One of the lessons from five visits to Africa between 2009 and 2015 was that beauty could be a vehicle with which to transcend ugliness. Travelling to Rwanda on each of those visits and to Burundi for three of them, there was much in both countries that might have been a cause for gloom or despondency or even despair. Rwanda still bore the scars of the terrifying genocide of 1994, while Burundi had continued to suffer social and political instability and the detrimental effects of endemic corruption.
There was an overwhelming sense among the people that the political and economic realities that surrounded them would not be allowed to define them, that there were realities other than the grinding poverty most of the suffered. For those who had even a little money to spare, the preferred way of dressing was in flamboyant colours. Attending church on Sunday really did mean wearing “Sunday best” clothes. Church services were occasions of exuberance, hours of music and dance and celebration. Ugliness would not be allowed the last word; there might be grim realities, but life could also have moments of beauty.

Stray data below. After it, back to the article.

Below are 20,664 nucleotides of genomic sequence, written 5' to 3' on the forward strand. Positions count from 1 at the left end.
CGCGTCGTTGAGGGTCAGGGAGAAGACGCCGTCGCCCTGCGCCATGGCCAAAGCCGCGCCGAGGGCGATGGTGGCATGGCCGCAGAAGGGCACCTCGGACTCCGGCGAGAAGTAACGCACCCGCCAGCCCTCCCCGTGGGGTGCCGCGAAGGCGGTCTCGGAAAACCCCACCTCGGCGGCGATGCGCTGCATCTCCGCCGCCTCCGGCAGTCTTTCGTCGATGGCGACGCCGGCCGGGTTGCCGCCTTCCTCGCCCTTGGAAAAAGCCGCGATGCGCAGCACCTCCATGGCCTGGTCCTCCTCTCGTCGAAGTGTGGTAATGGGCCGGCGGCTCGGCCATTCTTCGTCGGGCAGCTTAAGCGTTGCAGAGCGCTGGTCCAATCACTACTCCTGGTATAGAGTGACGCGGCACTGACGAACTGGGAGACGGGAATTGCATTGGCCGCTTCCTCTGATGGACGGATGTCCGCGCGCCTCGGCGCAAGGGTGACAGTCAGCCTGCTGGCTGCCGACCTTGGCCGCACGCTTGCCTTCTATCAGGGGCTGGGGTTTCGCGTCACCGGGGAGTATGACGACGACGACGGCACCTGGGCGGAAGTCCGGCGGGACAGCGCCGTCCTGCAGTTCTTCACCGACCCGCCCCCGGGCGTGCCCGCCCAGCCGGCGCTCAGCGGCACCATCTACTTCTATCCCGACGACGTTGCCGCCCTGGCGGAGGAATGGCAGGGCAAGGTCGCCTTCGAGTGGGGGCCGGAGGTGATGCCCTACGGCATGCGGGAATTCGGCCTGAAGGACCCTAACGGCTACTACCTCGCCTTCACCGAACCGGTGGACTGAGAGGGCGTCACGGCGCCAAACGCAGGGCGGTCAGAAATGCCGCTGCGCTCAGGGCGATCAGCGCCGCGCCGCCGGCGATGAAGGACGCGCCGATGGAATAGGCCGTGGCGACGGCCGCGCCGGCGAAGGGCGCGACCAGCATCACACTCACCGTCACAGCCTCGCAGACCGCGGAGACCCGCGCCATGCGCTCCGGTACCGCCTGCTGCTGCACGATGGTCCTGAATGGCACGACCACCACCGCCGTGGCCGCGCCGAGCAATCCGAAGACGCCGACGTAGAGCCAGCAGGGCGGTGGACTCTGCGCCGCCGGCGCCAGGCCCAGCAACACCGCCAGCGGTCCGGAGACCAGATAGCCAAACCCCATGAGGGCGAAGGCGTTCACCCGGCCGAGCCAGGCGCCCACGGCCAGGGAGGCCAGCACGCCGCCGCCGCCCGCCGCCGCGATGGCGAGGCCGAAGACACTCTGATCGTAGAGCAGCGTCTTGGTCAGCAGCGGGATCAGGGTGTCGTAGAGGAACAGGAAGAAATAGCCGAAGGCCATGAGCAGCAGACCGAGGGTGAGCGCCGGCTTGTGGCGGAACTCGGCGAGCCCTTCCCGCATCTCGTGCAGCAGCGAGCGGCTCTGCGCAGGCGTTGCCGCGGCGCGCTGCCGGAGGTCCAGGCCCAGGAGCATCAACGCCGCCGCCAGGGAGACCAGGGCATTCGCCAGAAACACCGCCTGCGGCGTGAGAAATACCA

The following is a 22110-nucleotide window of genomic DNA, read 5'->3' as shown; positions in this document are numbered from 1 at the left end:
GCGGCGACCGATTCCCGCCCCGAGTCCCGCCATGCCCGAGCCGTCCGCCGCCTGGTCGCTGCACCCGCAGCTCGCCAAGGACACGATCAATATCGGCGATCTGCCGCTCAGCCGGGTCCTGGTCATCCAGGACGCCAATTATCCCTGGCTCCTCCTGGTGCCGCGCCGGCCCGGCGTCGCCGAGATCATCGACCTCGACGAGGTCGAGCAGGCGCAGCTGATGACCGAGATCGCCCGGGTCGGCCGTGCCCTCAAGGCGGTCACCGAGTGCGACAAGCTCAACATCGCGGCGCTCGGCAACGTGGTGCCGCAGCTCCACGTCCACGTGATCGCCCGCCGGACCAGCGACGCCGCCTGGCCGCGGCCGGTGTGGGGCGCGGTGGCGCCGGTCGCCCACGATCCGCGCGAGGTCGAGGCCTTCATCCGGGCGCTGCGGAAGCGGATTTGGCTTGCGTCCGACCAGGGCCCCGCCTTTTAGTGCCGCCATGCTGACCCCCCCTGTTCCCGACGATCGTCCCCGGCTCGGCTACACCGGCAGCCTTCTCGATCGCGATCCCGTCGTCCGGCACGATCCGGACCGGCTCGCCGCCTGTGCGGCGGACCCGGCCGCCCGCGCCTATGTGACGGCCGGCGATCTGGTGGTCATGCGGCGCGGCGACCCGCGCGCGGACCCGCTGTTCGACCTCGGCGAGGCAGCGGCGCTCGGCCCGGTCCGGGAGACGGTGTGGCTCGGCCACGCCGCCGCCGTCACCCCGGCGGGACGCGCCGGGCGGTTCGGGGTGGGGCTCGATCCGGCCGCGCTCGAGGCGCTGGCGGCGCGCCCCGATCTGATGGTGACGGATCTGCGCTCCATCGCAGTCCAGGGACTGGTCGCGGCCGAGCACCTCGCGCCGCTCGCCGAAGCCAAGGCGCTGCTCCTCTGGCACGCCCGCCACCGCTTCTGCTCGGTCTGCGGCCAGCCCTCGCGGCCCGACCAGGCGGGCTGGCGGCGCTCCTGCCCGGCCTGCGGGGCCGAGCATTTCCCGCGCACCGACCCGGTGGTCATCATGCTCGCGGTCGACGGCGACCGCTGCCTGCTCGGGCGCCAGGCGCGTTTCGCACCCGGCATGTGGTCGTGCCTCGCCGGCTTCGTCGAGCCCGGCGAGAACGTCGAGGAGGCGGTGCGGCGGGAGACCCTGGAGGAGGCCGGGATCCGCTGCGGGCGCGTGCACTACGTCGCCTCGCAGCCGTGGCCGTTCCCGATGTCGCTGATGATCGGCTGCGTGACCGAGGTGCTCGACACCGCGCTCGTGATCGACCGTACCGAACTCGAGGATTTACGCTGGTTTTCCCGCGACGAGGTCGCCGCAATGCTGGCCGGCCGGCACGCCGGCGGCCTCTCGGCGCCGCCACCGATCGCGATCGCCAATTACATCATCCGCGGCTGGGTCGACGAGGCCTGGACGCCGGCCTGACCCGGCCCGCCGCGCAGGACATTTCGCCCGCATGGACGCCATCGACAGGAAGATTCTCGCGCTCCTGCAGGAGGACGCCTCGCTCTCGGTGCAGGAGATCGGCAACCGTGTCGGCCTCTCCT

Historically, human experience has been one of a seeking after beauty, even in the darkest times. In France, during the Nazi occupation from 1940 until 1944, there had to be an adjustment to the realities in which the people found themselves. Jean-Paul Sartre returned to his teaching; Edith Piaf returned to her singing; sustaining morale meant needing to do things that distracted the mind from the uniforms in the streets outside. Such experiences have been replicated countless times in countless places.
So it is that the responses of some British people to the ugliness of the internecine conflict called Brexit have been a seeking after beauty. One Somerset journalist posts a picture of a composer or musician on Instagram each morning to represent the piece of classical music to which he is listening at 8 a.m. instead of listening to the sterile repetitions of politicians and analysts on BBC Radio 4, he is transported to a level where no BBC correspondent can spoil the day.
Perhaps one of the saddest developments has been the politicisation of the BBC, instead of being a network that lifted people’s thoughts above party politics, it has allowed its broadcasters to openly pursue their own political agendas – it has become part of the ugliness of the times.
If history is cyclical, then the current times will pass, and, whatever happens, the human spirit will still find occasions of beauty.